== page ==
An Ohio Mosque Opened a Free Clinic for People Without Healthcare

Healthcare is a human right and not a privilege.

May 25, 2019


An Ohio Mosque Opened a Free Clinic for People Without Healthcare | Healthcare is a human right and not a privilege.

A new health Clinic recently opened in Cleveland, Ohio that treats patients for free. There are no fees, no copays, no insurance forms to fill out, no bills come to the patients' mailboxes, and prescriptions are the only thing patients pay for. This unique clinic has donated equipment and 20 doctors who volunteer their time to treat patients.

Having access to healthcare is a huge deal for the many Americans who are not insured because they cannot afford it. That is why Cleveland's Muslim community decided to open the Cleveland Ibn Sina Clinic to serve people in the community who have little or no health insurance.

“Health care is not a privilege, but [it is] a human right,” Hala Sanyurah, the clinic's communications and PR director told News.

The clinic is housed in the Islamic Center of Cleveland in the city's Parma neighborhood. Organizers raised almost $20,000 to create the clinic according to Sanyurah. Unused storage space was transformed into two examination rooms, a reception area, and a waiting room; it took a year for the plans to come to fruition.

The clinic, which is part of the Ohio Association of Free Clinics and the National Association of Free and Charitable Clinics offers primary care, respiratory medicine, mental health counseling, and care for chronic conditions like sleep disorders, allergies, and asthma.

The doctors who staff the clinic come from the Muslim communities in Cleveland and Akron, Ohio and are rotating their time by working once a month. Sanyurah told News5Cleveland that the clinic is a way for the doctors to give back to their community.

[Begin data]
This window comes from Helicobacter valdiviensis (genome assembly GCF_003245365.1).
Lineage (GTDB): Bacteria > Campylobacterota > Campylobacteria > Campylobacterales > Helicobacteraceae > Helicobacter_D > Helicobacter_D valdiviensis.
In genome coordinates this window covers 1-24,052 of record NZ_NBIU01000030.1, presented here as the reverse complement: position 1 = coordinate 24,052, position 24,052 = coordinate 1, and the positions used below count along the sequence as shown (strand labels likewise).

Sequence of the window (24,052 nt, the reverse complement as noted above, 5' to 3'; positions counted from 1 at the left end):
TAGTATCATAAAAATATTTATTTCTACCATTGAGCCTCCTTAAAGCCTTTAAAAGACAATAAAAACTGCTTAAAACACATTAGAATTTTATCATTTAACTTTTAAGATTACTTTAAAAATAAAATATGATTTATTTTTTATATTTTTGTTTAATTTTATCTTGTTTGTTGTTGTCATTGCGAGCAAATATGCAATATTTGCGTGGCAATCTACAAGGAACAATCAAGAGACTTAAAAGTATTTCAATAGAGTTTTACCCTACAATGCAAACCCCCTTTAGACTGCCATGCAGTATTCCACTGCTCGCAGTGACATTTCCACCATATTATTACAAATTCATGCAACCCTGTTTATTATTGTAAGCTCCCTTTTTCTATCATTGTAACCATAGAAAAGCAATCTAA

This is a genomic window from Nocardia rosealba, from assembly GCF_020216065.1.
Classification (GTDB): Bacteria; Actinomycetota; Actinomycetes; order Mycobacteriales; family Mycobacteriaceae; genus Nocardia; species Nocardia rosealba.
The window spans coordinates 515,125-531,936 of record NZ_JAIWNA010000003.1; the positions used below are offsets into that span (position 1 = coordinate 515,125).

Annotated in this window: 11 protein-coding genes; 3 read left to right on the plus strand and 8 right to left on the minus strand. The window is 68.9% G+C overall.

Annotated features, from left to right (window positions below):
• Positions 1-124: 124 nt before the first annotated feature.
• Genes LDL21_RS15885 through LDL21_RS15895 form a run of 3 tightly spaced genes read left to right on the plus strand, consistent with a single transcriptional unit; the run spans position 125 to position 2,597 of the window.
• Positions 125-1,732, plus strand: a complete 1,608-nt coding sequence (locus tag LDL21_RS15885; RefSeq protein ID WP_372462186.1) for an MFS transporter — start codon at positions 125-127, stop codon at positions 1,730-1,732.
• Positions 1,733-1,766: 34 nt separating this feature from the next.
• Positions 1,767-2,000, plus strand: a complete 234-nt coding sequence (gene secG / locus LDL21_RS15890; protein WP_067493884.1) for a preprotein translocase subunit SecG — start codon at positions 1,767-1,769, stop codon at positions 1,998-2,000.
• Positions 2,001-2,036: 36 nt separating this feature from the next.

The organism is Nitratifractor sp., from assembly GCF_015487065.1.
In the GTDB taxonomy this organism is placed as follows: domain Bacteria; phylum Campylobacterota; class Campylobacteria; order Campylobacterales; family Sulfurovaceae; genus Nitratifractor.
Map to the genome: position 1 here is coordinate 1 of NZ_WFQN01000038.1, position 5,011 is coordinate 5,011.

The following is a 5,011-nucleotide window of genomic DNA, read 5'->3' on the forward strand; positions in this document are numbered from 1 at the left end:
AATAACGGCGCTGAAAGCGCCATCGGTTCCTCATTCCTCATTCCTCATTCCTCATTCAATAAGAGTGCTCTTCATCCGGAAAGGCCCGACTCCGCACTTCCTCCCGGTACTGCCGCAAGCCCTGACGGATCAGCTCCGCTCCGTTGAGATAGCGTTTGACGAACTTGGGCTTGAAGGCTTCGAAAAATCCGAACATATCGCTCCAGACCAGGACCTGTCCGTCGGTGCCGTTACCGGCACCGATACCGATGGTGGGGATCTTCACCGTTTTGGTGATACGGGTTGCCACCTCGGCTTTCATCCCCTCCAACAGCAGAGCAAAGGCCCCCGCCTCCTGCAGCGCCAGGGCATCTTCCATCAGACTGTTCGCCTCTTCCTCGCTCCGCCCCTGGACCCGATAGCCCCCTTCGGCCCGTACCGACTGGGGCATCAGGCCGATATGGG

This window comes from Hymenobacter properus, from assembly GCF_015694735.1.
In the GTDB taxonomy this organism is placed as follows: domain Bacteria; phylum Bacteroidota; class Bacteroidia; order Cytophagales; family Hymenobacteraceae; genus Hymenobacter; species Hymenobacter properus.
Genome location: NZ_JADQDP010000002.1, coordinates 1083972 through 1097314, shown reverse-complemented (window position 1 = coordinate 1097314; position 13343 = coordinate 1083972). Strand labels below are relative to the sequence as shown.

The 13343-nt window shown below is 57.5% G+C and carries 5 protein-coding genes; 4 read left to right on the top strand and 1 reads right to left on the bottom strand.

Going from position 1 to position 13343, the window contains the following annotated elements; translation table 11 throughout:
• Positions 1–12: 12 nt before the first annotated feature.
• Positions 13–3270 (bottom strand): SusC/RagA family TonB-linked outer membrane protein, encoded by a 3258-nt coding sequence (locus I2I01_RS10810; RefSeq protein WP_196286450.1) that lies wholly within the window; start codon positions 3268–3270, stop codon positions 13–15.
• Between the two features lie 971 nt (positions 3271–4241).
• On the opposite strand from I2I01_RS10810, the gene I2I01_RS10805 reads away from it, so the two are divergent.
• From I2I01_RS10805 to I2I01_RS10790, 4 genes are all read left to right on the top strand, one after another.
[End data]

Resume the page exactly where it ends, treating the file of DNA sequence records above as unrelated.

“A lot of the doctors came here from foreign countries outside the United States looking for better opportunities. Now that they are established, some of them are practicing with hospitals, some of them have their own practice, now they want to come together and give back to the community,” she said.

“We have the ability, we have the potential, we have the resources,” Dr. Mansoor Ahmed, one of the volunteer doctors, told News5. “Giving a little bit of your time, I think, goes a long way in making a difference in people’s lives.”

While the Parma clinic was set up by the Muslim community, and most of the staff are Muslims, it welcomes anyone in need of medical care. “This is for everybody,” Ahmed told News5, “We learn in medicine that sickness and disease affect every human being. We don’t ask when we put our stethoscope on a patient, ‘Which part of the world are you from?’”

The clinic opened in early March 2019 and is already a success. The clinic’s organizers will run fundraisers and accept donations to pay for the clinic's upkeep. They hope that their model will be extended to other locations in Northeast Ohio and beyond.

While the clinic alone will not solve the healthcare issues in the US, the members of the Islamic Center of Cleveland have opened their hearts and hands to help the struggling people in their communities. Hopefully, this will inspire other faith communities to do the same.

How America's Biggest Drug Store Plans to Transform Healthcare
New York City Will Provide Free Healthcare for All Its Residents
How US Muslims Came Together for Victims of Synagogue Attack

Bonnie Riva Ras has dedicated her life to promoting social justice. She loves to write about empowering women, helping children, educational innovations, and advocating for the environment & sustainability.